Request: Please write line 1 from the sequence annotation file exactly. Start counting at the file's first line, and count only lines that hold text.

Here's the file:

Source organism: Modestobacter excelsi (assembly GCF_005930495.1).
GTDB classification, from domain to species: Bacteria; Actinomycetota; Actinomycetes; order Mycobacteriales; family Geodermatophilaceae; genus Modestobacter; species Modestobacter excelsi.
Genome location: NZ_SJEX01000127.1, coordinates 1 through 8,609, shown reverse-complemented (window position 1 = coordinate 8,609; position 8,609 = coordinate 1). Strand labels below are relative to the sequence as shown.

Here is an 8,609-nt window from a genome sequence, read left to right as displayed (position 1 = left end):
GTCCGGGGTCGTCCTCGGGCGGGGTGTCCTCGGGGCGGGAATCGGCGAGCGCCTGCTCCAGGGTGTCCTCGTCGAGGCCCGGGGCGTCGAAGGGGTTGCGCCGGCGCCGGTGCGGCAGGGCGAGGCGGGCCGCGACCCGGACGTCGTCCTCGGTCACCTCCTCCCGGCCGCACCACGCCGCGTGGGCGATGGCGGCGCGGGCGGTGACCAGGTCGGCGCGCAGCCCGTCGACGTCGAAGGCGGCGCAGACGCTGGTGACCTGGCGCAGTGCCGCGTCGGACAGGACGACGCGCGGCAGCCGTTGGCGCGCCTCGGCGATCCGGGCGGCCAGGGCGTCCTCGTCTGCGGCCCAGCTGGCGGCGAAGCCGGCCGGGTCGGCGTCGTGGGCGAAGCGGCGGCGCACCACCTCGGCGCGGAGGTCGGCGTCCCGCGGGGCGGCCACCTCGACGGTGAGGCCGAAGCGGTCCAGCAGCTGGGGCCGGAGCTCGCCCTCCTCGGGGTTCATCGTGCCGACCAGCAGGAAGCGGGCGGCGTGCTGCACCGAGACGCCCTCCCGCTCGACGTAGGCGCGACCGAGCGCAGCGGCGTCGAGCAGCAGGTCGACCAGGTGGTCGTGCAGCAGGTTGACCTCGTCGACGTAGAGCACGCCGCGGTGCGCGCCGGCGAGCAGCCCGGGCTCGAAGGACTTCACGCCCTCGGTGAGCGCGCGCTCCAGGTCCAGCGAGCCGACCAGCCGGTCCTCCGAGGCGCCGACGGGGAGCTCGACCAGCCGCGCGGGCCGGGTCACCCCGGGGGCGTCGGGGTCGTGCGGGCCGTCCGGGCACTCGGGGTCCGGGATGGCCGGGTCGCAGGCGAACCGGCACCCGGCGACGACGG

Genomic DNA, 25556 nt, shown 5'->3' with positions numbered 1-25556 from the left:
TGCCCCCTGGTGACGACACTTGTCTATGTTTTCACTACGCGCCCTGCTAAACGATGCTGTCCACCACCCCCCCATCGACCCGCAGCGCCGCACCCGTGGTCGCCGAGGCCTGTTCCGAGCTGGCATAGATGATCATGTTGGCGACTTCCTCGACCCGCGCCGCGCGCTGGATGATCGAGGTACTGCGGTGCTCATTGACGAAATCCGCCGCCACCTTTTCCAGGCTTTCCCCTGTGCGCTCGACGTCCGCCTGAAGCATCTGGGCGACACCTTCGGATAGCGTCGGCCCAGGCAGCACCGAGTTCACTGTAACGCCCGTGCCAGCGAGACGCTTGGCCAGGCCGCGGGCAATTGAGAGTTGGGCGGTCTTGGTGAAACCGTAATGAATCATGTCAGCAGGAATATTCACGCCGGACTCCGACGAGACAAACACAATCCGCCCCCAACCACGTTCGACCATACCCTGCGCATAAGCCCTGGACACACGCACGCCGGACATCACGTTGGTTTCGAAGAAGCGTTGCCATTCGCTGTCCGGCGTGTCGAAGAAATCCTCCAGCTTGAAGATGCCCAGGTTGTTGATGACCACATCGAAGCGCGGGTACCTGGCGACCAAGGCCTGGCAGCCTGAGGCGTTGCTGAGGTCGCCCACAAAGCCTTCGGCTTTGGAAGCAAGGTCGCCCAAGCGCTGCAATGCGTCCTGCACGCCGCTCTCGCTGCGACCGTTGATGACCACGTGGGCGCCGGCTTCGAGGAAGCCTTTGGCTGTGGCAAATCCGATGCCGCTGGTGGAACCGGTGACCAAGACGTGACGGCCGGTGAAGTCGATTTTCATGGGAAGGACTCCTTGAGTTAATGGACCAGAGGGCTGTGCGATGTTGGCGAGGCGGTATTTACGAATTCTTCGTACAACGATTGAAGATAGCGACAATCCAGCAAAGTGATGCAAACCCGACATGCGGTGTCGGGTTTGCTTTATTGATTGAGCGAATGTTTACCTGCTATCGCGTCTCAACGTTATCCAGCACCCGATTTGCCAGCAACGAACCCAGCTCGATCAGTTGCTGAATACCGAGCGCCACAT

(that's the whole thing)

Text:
Source organism: Modestobacter excelsi (assembly GCF_005930495.1).